For most animals, this is more or less fixed, so much so that naturalists can write of the 'typical' litter or clutch size for a particular species. This is because an animal's niche-space is usually fixed. As Colinvaux puts it, a squirrel, or any other kind of animal, is 'highly tuned to a very specialized profession.' A squirrel cannot decide that, hey, it would rather be a tiger - any more than a tiger can decide that it would like to try out life as a dolphin.
          Evolution has therefore roughly fixed the optimum number of off-spring an animal can have. A very good year may result in birds producing a second clutch of eggs or other animals having a second litter, but that's an exception. In a bad year, when the land can't support the numbers, the animals starve and the population falls. The population of predators is linked to that of their prey. A good year for mice and deer means a good year for wolves and foxes - and vice versa.

Evolution has also fixed the approach most species take to child-rearing: low-investment or high-investment. Low investment species, such as salmon, spawn and fertilise hundreds of eggs at a time. Almost all of them will be eaten, either as eggs or fry. One or two might survive and that's all that matters. The salmon might have made an almighty effort to reach its spawning place but once the eggs are laid, it troubles itself no further about its off-spring.
          High-investment species, such as bears, cats and naked apes have one or two off-spring at a time, and they invest a lot of time and effort in feeding and training them. It's a high-risk strategy because, in a bad year, the off-spring might die - or be killed to ensure the survival of older off-spring or the parents. Some animals are known to kill and eat their young if faced with a threat to their own survival. Colinvaux argues that early humans almost certainly regulated their population not only by leaving granny on the ice-flow, but by leaving junior with her. Historically, we know that people frequently abandoned children they did not think they could afford to raise.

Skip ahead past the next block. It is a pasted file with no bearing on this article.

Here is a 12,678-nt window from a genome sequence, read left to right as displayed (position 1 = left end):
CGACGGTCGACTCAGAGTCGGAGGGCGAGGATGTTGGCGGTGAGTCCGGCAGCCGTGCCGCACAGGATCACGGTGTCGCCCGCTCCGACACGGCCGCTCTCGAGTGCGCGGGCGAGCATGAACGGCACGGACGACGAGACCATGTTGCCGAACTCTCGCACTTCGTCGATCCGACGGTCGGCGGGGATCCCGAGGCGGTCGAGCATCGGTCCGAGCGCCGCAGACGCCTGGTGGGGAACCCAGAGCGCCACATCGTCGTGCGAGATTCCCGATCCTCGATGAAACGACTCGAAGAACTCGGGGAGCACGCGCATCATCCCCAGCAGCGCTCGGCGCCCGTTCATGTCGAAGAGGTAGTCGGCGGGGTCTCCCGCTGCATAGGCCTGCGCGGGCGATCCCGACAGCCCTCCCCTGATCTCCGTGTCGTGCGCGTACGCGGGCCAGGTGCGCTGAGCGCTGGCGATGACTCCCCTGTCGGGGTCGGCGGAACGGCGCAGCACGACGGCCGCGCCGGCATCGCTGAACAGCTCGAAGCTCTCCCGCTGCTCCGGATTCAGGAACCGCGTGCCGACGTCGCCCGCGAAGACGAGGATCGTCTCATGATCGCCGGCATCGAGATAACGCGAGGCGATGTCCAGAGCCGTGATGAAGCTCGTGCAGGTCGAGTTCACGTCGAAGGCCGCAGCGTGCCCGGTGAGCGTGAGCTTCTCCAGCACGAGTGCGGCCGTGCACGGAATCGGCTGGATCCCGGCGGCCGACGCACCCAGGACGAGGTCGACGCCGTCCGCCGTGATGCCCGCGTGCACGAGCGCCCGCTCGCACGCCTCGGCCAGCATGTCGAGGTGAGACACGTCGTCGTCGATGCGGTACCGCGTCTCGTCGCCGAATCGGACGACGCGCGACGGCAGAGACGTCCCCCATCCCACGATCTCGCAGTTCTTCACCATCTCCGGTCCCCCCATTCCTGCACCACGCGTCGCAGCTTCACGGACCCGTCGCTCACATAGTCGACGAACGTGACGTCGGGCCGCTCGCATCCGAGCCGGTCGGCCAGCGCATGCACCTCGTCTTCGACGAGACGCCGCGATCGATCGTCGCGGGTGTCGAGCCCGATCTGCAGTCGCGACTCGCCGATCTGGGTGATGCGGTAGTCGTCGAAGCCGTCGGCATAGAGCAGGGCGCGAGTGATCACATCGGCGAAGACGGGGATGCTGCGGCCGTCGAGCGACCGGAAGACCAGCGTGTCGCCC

Changing Niche Space

Animals can't change their niche-space - not by themselves, anyway. Some have become domesticated, some have learned to live alongside humans, but that came about as a result of human actions
          The Naked Ape, however, learned to change its niche-space, and has done so repeatedly.

The Naked Ape, by Desmond Morris
          First, they were nomadic hunter-gatherers, as common as bears. But they learned to hunt and gather in almost every part of the world - in the Europe of the Ice Ages, in the rain forest and deserts of Australia, in Africa, on Siberian tundra, in the far North of Alaska. In doing so, they increased the niche-space of their species. Instead of being limited to a local population in the tropics, or the temperate regions, naked apes spread to every part of the world except the extreme poles.
          But this spreading population was still limited by the resources available to hunter-gatherers. They followed the high-investment breeding strategy of having one or two children at a time, and spending much time rearing them. As with all other animal species, their population increased during good times, when more children were born and survived - but might crash during bad times when fewer mothers were in condition to give birth and more children died. So the population remained relatively stable.

But then, astonishingly, these animals learned to stop hunting and to herd the animals they needed - whether reindeer, or goats or cattle. They maintained the population of their prey-animals by protecting them from other predators and helping them to find food. This meant that the naked apes themselves could confidently expect to raise more children to adulthood because there was a more certain food supply. Their population increased - and increased again, because it was much less affected by bad years.
          Moving from hunter-gatherers to herders meant an increase in niche-space: more resources were available. But, as ever, the increase in resources was soon absorbed by the increased population brought about by breeding strategy.